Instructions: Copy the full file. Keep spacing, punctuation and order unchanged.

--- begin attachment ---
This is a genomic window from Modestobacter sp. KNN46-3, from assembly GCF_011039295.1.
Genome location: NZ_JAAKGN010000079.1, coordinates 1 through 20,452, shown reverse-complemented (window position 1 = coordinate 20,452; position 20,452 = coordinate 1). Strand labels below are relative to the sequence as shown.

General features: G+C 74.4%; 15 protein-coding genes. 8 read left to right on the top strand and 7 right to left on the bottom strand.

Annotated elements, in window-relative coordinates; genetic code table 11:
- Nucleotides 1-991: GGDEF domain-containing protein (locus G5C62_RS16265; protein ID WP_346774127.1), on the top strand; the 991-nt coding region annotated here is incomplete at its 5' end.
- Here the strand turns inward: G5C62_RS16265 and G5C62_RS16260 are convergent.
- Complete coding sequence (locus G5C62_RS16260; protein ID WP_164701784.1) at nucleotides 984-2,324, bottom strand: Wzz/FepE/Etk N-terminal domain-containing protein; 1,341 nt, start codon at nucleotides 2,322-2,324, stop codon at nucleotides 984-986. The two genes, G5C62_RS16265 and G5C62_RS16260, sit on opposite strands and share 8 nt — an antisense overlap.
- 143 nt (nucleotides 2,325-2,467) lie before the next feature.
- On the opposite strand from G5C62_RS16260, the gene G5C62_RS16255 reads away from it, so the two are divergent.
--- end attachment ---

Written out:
This is a genomic window from Modestobacter sp. KNN46-3, from assembly GCF_011039295.1.
Genome location: NZ_JAAKGN010000079.1, coordinates 1 through 20,452, shown reverse-complemented (window position 1 = coordinate 20,452; position 20,452 = coordinate 1). Strand labels below are relative to the sequence as shown.

General features: G+C 74.4%; 15 protein-coding genes. 8 read left to right on the top strand and 7 right to left on the bottom strand.

Annotated elements, in window-relative coordinates; genetic code table 11:
- Nucleotides 1-991: GGDEF domain-containing protein (locus G5C62_RS16265; protein ID WP_346774127.1), on the top strand; the 991-nt coding region annotated here is incomplete at its 5' end.
- Here the strand turns inward: G5C62_RS16265 and G5C62_RS16260 are convergent.
- Complete coding sequence (locus G5C62_RS16260; protein ID WP_164701784.1) at nucleotides 984-2,324, bottom strand: Wzz/FepE/Etk N-terminal domain-containing protein; 1,341 nt, start codon at nucleotides 2,322-2,324, stop codon at nucleotides 984-986. The two genes, G5C62_RS16265 and G5C62_RS16260, sit on opposite strands and share 8 nt — an antisense overlap.
- 143 nt (nucleotides 2,325-2,467) lie before the next feature.
- On the opposite strand from G5C62_RS16260, the gene G5C62_RS16255 reads away from it, so the two are divergent.